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Jews: A forgotten factor in peace with Sudan

Amid the euphoria of the Abraham Accords, the dispossessed Jews of Sudan appear to have been overlooked. This must be rectified.

U.S. President Donald Trump, joined by White House senior advisers, announces the normalization of relations between Sudan and Israel on Oct. 23, 2020, in the Oval Office of the White House. Credit: Tia Dufour/The White House.
U.S. President Donald Trump, joined by White House senior advisers, announces the normalization of relations between Sudan and Israel on Oct. 23, 2020, in the Oval Office of the White House. Credit: Tia Dufour/The White House.
Lyn Julius

It was in the  1950s when Gamal Nasser took power in Egypt, and a military coup d’état took place in Sudan, that everything changed for Flore and Ibrahim Eleini.

The Eleinis lived in the Sudan, where they ran a prosperous business. Sudan had been ruled together with Egypt, to the north, by the British. In 1956, the Sudanese acquired independence.

Ibrahim Eleini owned a perfume factory. When his Muslim business partner returned from a pilgrimage to Mecca, he put up a sign in the office, which read: “The world will not have peace until the last Jew is put to death by stoning.”

The wife of the family’s lawyer asked Flore, “Where do you hide the device you use to send secret signals to Israel?”

Flore’s daughter, Diane, then aged five, remembers soldiers with bayonets bursting into their house. Her nanny tried to protect her under her skirts.

Demonstrators armed with knives paraded all day long under the family’s windows. They carried placards showing cartoons of beheaded Jews and screamed: Itbach al yehud (“slaughter the Jews”).

As her other children were at school in England, Flore, now in her 90s, applied for a visa to leave Sudan to visit them. The visa was not easy to obtain. The authorities threatened that she would not be allowed back into the country. Their property seized, the family eventually moved to Switzerland, but at first were not given refugee status. But that’s another story.

In recent weeks, Sudan has been hailed as the third state in line to agree to a peace deal with Israel after Bahrain and the United Arab Emirate signed the Abraham Accords. A member of the Arab League, Sudan is the only state edging towards normalization that actually went to war with Israel, sending a small military contingent to fight in the 1967 Six-Day War.

Peace is still not a done deal, as sections of the Sudanese establishment object to an agreement. Nevertheless, ending the hostility between the two countries is an important and even momentous step.

Sudan’s capital, Khartoum, is the city where the Arab League met after the Arab defeat in the Six-Day War and declared the famous “Three Nos” to negotiation, peace and recognition of Israel. An elated Israeli Prime Minister Benjamin Netanyahu has declared that the “Three Nos” have been replaced with the “Three Yesses.”

Amid the euphoria, however, the Jews of Sudan appear to have been forgotten. Unlike the UAE, Sudan had a Jewish population of 900. Jews in Bahrain were scared away by violence, but the king has offered those who lost property compensation; there are still up to 30 Jews living in the Gulf state.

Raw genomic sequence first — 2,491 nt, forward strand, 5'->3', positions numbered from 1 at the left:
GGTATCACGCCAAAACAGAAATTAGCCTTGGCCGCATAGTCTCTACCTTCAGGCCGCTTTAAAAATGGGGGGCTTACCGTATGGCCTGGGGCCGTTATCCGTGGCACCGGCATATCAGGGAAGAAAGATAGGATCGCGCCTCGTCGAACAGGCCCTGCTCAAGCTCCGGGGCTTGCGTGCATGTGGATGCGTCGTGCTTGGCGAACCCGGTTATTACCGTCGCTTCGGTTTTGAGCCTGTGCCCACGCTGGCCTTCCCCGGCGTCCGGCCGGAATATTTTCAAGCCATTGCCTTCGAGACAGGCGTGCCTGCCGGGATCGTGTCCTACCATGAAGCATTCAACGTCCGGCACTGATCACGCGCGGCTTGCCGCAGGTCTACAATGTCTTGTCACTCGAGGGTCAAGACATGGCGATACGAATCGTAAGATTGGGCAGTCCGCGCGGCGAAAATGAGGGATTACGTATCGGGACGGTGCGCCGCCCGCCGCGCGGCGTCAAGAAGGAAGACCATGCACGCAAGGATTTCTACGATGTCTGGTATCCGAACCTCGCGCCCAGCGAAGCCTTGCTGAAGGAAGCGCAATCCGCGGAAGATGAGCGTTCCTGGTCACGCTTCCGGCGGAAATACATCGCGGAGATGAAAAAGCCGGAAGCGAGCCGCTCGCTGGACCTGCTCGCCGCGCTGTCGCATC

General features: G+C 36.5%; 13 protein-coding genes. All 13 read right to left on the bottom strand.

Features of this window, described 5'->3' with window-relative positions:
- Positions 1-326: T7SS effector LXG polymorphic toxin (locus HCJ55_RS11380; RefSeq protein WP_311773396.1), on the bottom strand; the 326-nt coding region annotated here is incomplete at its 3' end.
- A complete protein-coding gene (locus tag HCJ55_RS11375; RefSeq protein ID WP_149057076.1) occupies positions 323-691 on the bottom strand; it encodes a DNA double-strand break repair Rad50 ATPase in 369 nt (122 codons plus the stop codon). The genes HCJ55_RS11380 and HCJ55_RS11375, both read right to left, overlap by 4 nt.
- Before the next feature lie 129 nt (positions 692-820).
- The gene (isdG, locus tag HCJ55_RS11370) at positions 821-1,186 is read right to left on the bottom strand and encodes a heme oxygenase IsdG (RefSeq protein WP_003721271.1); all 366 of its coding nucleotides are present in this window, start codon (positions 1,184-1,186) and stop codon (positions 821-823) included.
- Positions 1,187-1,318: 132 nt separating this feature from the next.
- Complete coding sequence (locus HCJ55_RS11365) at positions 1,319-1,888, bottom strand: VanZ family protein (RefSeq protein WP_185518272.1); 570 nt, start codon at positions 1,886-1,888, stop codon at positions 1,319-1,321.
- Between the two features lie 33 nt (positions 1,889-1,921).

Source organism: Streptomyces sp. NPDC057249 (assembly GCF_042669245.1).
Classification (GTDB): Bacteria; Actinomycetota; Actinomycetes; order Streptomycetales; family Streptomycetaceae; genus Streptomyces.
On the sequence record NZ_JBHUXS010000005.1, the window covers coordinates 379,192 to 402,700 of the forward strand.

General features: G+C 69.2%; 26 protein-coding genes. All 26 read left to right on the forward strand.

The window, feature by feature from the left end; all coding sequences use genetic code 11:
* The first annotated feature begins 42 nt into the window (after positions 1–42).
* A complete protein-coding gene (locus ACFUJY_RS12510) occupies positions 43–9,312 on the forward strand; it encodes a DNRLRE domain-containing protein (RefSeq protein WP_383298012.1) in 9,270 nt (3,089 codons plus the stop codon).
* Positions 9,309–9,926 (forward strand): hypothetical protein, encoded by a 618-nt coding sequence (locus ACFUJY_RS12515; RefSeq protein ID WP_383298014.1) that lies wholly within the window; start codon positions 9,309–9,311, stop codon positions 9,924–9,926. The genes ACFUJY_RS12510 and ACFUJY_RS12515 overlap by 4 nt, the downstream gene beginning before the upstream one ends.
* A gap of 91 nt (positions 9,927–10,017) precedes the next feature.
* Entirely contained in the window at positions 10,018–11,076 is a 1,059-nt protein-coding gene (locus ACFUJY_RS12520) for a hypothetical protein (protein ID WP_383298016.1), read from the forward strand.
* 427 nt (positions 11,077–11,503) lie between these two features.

A member of the Arab League, Sudan is the only state edging towards normalization that actually went to war with Israel.

In Sudan, however, the Eleinis testify to the expulsion of Jews and the sequestration of their assets. The remaining Jewish community was forced to leave after the 1967 defeat by Israel. Because they could not obtain exit visas, they had to pretend to be taking holidays or business trips, leaving all their belongings to sympathetic friends or neighbors. They resettled in Israel, America, England and Switzerland.

Prominent in the campaign for the rights of Jewish refugees from Arab countries was Sudanese businessman Leon Tamman. He helped found the World Organization of Jews from Arab Countries (WOJAC) in the 1970s. When the U.S. government referred to Palestinian refugees, WOJAC condemned the one-sidedness of its assessment of the refugee problem. “It blatantly ignored the inalienable and inextinguishable rights of 1,750,000 Jews and their offspring from Arab countries as refugees due to unbearable humiliation, discrimination and persecution,” declared WOJAC.

Even the dead were not spared. In 1975, out of fear of vandalism, a group of Sudanese Jews including the Gaon family, headed by Nessim Gaon, Leon Tamman’s brother-in-law, exhumed the graves of their relatives in the Jewish cemetery in Khartoum and flew them for reburial in Geneva.

Today, not a single Jew is left in Sudan, although the government has announced that the community is welcome to return.

This month, a worldwide campaign is taking place to remember the exodus of Jewish refugees from the Arab countries and Iran. If a real peace is to take root, the rights to justice for Jews like the dispossessed Eleinis must be taken into account.

Lyn Julius is the author of “Uprooted: How 3,000 years of Jewish Civilization in the Arab World Vanished Overnight” (Vallentine Mitchell, 2018).

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